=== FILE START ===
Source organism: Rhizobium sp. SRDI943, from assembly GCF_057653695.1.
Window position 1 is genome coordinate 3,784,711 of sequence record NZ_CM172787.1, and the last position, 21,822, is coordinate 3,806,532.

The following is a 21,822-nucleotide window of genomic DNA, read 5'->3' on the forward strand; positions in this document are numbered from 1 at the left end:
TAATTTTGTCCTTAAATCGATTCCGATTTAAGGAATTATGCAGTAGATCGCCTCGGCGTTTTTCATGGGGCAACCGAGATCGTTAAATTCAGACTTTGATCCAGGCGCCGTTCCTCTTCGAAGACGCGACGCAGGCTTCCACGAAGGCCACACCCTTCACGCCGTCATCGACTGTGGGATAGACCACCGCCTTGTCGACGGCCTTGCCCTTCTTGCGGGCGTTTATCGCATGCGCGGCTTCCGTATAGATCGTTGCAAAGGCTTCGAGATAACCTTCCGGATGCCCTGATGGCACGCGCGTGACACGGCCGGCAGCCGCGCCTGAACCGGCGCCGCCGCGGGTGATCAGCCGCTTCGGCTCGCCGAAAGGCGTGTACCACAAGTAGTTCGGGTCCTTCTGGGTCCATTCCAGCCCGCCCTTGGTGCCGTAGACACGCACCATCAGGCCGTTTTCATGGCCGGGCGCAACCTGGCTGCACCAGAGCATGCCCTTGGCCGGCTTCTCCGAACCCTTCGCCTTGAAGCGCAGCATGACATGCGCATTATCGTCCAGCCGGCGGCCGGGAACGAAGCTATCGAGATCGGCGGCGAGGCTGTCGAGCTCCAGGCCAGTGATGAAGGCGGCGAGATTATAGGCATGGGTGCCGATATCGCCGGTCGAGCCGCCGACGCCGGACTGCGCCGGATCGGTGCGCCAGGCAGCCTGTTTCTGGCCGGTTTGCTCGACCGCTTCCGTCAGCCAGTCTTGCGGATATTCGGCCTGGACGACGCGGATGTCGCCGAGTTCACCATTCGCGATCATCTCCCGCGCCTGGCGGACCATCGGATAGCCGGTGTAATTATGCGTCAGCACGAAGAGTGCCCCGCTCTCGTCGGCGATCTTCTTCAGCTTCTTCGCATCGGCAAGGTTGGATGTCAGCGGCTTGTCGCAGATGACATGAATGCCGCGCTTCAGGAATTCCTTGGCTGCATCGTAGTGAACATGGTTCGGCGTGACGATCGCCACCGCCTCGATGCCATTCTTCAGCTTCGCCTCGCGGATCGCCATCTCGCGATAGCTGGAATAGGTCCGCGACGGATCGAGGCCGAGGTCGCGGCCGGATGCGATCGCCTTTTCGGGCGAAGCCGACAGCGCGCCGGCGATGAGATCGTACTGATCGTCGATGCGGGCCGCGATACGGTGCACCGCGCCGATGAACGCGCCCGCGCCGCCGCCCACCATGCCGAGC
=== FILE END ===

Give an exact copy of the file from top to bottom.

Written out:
Source organism: Rhizobium sp. SRDI943, from assembly GCF_057653695.1.
Window position 1 is genome coordinate 3,784,711 of sequence record NZ_CM172787.1, and the last position, 21,822, is coordinate 3,806,532.

The following is a 21,822-nucleotide window of genomic DNA, read 5'->3' on the forward strand; positions in this document are numbered from 1 at the left end:
TAATTTTGTCCTTAAATCGATTCCGATTTAAGGAATTATGCAGTAGATCGCCTCGGCGTTTTTCATGGGGCAACCGAGATCGTTAAATTCAGACTTTGATCCAGGCGCCGTTCCTCTTCGAAGACGCGACGCAGGCTTCCACGAAGGCCACACCCTTCACGCCGTCATCGACTGTGGGATAGACCACCGCCTTGTCGACGGCCTTGCCCTTCTTGCGGGCGTTTATCGCATGCGCGGCTTCCGTATAGATCGTTGCAAAGGCTTCGAGATAACCTTCCGGATGCCCTGATGGCACGCGCGTGACACGGCCGGCAGCCGCGCCTGAACCGGCGCCGCCGCGGGTGATCAGCCGCTTCGGCTCGCCGAAAGGCGTGTACCACAAGTAGTTCGGGTCCTTCTGGGTCCATTCCAGCCCGCCCTTGGTGCCGTAGACACGCACCATCAGGCCGTTTTCATGGCCGGGCGCAACCTGGCTGCACCAGAGCATGCCCTTGGCCGGCTTCTCCGAACCCTTCGCCTTGAAGCGCAGCATGACATGCGCATTATCGTCCAGCCGGCGGCCGGGAACGAAGCTATCGAGATCGGCGGCGAGGCTGTCGAGCTCCAGGCCAGTGATGAAGGCGGCGAGATTATAGGCATGGGTGCCGATATCGCCGGTCGAGCCGCCGACGCCGGACTGCGCCGGATCGGTGCGCCAGGCAGCCTGTTTCTGGCCGGTTTGCTCGACCGCTTCCGTCAGCCAGTCTTGCGGATATTCGGCCTGGACGACGCGGATGTCGCCGAGTTCACCATTCGCGATCATCTCCCGCGCCTGGCGGACCATCGGATAGCCGGTGTAATTATGCGTCAGCACGAAGAGTGCCCCGCTCTCGTCGGCGATCTTCTTCAGCTTCTTCGCATCGGCAAGGTTGGATGTCAGCGGCTTGTCGCAGATGACATGAATGCCGCGCTTCAGGAATTCCTTGGCTGCATCGTAGTGAACATGGTTCGGCGTGACGATCGCCACCGCCTCGATGCCATTCTTCAGCTTCGCCTCGCGGATCGCCATCTCGCGATAGCTGGAATAGGTCCGCGACGGATCGAGGCCGAGGTCGCGGCCGGATGCGATCGCCTTTTCGGGCGAAGCCGACAGCGCGCCGGCGATGAGATCGTACTGATCGTCGATGCGGGCCGCGATACGGTGCACCGCGCCGATGAACGCGCCCGCGCCGCCGCCCACCATGCCGAGC